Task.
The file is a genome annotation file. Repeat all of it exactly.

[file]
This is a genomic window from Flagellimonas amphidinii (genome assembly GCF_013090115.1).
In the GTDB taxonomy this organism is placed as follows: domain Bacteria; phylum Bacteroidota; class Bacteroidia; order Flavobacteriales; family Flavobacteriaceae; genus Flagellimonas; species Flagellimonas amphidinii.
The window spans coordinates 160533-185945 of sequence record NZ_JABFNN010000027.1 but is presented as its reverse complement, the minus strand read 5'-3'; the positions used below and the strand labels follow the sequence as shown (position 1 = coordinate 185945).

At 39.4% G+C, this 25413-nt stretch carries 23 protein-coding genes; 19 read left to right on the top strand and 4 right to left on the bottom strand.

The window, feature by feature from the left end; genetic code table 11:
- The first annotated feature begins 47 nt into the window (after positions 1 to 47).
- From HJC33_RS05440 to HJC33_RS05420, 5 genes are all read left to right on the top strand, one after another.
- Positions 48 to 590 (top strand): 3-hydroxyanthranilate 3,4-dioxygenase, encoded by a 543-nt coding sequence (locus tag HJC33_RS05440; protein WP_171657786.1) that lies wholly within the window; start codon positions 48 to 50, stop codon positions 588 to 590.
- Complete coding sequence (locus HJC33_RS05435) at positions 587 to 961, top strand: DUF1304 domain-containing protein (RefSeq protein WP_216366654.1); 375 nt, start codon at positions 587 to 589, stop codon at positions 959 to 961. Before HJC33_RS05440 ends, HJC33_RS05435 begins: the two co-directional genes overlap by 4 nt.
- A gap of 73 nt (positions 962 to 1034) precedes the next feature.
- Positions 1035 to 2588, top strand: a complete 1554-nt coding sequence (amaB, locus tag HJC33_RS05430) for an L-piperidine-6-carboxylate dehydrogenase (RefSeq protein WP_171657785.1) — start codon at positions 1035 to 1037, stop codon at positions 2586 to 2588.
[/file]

This is a genomic window from Flagellimonas amphidinii (genome assembly GCF_013090115.1).
In the GTDB taxonomy this organism is placed as follows: domain Bacteria; phylum Bacteroidota; class Bacteroidia; order Flavobacteriales; family Flavobacteriaceae; genus Flagellimonas; species Flagellimonas amphidinii.
The window spans coordinates 160533-185945 of sequence record NZ_JABFNN010000027.1 but is presented as its reverse complement, the minus strand read 5'-3'; the positions used below and the strand labels follow the sequence as shown (position 1 = coordinate 185945).

At 39.4% G+C, this 25413-nt stretch carries 23 protein-coding genes; 19 read left to right on the top strand and 4 right to left on the bottom strand.

The window, feature by feature from the left end; genetic code table 11:
- The first annotated feature begins 47 nt into the window (after positions 1 to 47).
- From HJC33_RS05440 to HJC33_RS05420, 5 genes are all read left to right on the top strand, one after another.
- Positions 48 to 590 (top strand): 3-hydroxyanthranilate 3,4-dioxygenase, encoded by a 543-nt coding sequence (locus tag HJC33_RS05440; protein WP_171657786.1) that lies wholly within the window; start codon positions 48 to 50, stop codon positions 588 to 590.
- Complete coding sequence (locus HJC33_RS05435) at positions 587 to 961, top strand: DUF1304 domain-containing protein (RefSeq protein WP_216366654.1); 375 nt, start codon at positions 587 to 589, stop codon at positions 959 to 961. Before HJC33_RS05440 ends, HJC33_RS05435 begins: the two co-directional genes overlap by 4 nt.
- A gap of 73 nt (positions 962 to 1034) precedes the next feature.
- Positions 1035 to 2588, top strand: a complete 1554-nt coding sequence (amaB, locus tag HJC33_RS05430) for an L-piperidine-6-carboxylate dehydrogenase (RefSeq protein WP_171657785.1) — start codon at positions 1035 to 1037, stop codon at positions 2586 to 2588.